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Explorations of Visibility and Invisibility: An Exploration of the Experiences of British Sikh Women in the Workplace

Sangha, N. (2021). Explorations of Visibility and Invisibility: An Exploration of the Experiences of British Sikh Women in the Workplace. (Unpublished Doctoral thesis, City, University of London)

Abstract

Over the last decade, research has emerged investigating the unique experiences of ethnic minority women in the workplace at the intersection of gender and ethnicity. In recognition of the significant challenges faced by Muslim women in the UK labour market, intersectionality scholarship has broadened in its scope through the study of British South Asian Muslim women in the workplace (Tariq & Syed, 2017). Comparatively little research has been done investigating the experiences of British Sikh women, which is partly attributable to British Sikhs being regarded as an economically successful ‘model minority’ (Wong & Haglin, 2006). Survey data suggests British Sikh women are increasingly achieving degree-level qualifications or above (British Sikh Report, 2019), heightening access to professional and skilled occupations. The absence of scholarship on British Sikh women in the workplace attests to how the masculinised representation of the Sikh identity, coupled with prevailing social representations of South Asian women as meek, docile, and apolitical (Anitha et al., 2012) render them socially invisible. To this end, this research aimed to increase the
visibility of British Sikh women through exploring the lived experiences of eight British Sikh women in the workplace, using semi-structured interviews and interpretive phenomenological analysis (IPA) methodology. Three superordinate themes emerged from the analysis, with corresponding subthemes denoting the intrapsychic, interpersonal, and contextual aspects of the participants’ experiences. The first superordinate theme entitled: ‘The Self: Identity Meaning and Negotiation Outside the Workplace’ encompassed the participants’ understanding of the self, which was expressed as a complex, dynamic process of giving meaning to, and negotiating, intersecting identities. The second superordinate theme: ‘Being With Others in the Workplace’, reflected the participants’ experiences of interpersonal engagement with managers, peers and clients which included the experiences of otherness and belonging, appraisal of sameness and difference, and experiences of feeling distinctive or indistinctive. The final superordinate theme: ‘Working Out and Managing Experiences of Discrimination’ captured the participants’ reflections on barriers to career ascension, their process of discerning elusive forms of discrimination, and experiences of coping. The findings draw upon the intersectionality framework (Crenshaw, 1991) and identity process theory (Breakwell, 1986); illustrating how organisational practices can either perpetuate or dismantle social systems of domination which can be either threatening or conducive to identity. It is proposed that increasing access to ethnic minority role models and promoting White allyship can help foster inclusive work environments. Counselling psychologists can enhance their practice through eliciting discussions on identity and power in therapy, to demonstrate their understanding of the unique challenges faced by British Sikh women as a minoritised and marginalised group.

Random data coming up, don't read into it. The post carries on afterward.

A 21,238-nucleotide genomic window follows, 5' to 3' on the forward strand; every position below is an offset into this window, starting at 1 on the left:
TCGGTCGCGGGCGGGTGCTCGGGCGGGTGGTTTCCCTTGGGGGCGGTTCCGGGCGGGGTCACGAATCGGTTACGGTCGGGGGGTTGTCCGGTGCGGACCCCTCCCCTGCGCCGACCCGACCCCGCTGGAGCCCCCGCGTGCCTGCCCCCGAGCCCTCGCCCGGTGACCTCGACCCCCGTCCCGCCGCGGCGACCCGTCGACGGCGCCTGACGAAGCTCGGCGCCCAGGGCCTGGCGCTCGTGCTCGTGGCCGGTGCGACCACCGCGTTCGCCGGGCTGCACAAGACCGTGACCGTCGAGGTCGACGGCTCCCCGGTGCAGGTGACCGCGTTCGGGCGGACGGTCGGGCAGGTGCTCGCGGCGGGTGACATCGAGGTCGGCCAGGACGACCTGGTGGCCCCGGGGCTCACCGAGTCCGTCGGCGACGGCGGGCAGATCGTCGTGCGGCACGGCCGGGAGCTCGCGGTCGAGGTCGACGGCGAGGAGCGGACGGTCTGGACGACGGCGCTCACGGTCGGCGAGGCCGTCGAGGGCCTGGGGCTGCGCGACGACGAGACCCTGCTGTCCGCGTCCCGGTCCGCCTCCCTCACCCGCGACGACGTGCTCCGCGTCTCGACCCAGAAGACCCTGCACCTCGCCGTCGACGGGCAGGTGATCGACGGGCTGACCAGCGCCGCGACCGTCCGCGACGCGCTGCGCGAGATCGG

Publication Type: Thesis (Doctoral)
Subjects: B Philosophy. Psychology. Religion > BF Psychology
B Philosophy. Psychology. Religion > BL Religion
Departments: Doctoral Theses
Doctoral Theses > School of Arts and Social Sciences Doctoral Theses
School of Arts & Social Sciences > Psychology
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